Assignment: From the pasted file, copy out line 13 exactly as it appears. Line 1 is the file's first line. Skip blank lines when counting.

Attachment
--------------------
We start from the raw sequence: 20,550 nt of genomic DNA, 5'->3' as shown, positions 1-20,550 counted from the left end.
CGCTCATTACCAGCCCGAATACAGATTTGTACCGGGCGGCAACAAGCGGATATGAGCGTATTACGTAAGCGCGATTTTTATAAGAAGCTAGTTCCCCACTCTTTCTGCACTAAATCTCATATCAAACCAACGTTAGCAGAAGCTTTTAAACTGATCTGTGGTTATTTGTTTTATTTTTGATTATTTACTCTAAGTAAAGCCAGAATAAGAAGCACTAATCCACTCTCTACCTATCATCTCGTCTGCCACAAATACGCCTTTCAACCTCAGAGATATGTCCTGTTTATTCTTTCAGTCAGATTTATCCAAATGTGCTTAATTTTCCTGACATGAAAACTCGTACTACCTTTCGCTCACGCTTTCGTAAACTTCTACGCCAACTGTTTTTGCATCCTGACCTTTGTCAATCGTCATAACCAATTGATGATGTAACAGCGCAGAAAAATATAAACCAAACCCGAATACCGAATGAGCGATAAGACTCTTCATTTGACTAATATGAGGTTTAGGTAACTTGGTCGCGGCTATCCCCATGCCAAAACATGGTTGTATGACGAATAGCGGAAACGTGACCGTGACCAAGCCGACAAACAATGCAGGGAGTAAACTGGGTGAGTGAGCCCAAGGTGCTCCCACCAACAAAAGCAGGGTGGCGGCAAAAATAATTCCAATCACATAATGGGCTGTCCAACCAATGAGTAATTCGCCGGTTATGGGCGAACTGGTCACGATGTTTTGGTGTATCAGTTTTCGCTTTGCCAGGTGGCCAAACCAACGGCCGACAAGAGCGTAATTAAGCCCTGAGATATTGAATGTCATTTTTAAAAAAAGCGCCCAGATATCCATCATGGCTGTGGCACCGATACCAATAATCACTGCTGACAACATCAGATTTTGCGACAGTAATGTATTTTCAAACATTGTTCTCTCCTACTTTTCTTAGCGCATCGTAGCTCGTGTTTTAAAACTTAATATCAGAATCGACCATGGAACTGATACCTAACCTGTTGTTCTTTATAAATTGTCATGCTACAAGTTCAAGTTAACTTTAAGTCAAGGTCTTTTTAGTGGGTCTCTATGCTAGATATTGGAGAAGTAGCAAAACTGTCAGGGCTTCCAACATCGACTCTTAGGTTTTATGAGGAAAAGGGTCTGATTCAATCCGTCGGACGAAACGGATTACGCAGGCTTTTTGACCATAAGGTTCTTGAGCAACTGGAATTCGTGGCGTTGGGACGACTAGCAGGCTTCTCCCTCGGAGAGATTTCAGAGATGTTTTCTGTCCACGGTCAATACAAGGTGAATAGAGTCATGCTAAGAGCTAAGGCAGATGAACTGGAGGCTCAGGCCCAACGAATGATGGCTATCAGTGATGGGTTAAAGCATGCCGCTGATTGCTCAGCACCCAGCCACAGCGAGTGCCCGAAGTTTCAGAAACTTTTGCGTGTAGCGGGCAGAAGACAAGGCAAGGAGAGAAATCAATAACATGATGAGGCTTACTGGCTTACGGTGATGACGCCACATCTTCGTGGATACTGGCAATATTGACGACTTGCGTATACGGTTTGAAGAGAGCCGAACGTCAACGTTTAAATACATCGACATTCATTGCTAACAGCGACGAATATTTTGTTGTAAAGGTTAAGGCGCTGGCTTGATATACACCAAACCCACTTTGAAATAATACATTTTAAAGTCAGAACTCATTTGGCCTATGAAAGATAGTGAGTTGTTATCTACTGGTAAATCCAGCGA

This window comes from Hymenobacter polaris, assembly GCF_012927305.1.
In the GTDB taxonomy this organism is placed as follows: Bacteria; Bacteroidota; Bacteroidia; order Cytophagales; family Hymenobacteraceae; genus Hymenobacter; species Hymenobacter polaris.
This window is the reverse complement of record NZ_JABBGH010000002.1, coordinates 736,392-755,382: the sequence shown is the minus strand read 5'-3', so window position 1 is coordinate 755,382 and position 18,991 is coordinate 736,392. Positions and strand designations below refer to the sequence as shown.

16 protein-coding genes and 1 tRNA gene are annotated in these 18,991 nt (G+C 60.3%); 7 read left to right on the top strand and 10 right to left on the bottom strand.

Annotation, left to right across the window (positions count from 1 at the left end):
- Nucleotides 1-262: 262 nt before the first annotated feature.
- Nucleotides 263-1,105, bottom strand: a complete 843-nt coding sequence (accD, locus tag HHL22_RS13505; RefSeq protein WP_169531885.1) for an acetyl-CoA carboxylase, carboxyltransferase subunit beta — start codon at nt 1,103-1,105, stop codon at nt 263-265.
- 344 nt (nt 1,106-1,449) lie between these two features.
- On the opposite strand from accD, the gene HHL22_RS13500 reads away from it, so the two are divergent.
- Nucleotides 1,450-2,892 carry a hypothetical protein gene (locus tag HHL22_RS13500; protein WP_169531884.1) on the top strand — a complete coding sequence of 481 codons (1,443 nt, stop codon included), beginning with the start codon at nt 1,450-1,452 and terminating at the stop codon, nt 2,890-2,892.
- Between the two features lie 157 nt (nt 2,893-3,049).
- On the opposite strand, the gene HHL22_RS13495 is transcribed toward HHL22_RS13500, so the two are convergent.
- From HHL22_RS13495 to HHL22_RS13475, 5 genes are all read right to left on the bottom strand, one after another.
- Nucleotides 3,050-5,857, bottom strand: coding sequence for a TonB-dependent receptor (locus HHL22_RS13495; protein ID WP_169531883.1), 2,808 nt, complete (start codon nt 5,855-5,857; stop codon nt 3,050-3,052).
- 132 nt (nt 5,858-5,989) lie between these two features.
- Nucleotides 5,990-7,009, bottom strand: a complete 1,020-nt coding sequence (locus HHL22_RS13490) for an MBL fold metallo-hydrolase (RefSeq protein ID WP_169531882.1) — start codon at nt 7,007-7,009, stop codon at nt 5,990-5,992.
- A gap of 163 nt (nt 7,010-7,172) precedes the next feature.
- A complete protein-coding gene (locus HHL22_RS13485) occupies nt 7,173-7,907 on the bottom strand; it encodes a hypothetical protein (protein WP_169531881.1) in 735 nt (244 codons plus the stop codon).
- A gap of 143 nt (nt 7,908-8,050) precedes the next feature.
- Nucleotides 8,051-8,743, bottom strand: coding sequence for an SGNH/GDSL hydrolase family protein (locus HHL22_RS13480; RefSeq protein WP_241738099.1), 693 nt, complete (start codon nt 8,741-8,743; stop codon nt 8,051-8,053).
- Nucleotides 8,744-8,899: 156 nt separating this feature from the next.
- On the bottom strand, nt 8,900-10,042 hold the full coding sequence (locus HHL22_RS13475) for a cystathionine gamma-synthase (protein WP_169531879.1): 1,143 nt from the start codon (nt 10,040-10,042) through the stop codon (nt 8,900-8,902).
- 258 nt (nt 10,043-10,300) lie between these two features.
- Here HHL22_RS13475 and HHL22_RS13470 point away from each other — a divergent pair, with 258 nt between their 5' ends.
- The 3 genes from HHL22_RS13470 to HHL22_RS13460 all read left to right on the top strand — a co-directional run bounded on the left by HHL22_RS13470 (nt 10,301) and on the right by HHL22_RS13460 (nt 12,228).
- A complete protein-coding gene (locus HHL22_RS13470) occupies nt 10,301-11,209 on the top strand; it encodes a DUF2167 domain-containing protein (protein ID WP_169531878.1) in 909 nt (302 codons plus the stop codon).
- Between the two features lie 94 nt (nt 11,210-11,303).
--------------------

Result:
- Between the two features lie 157 nt (nt 2,893-3,049).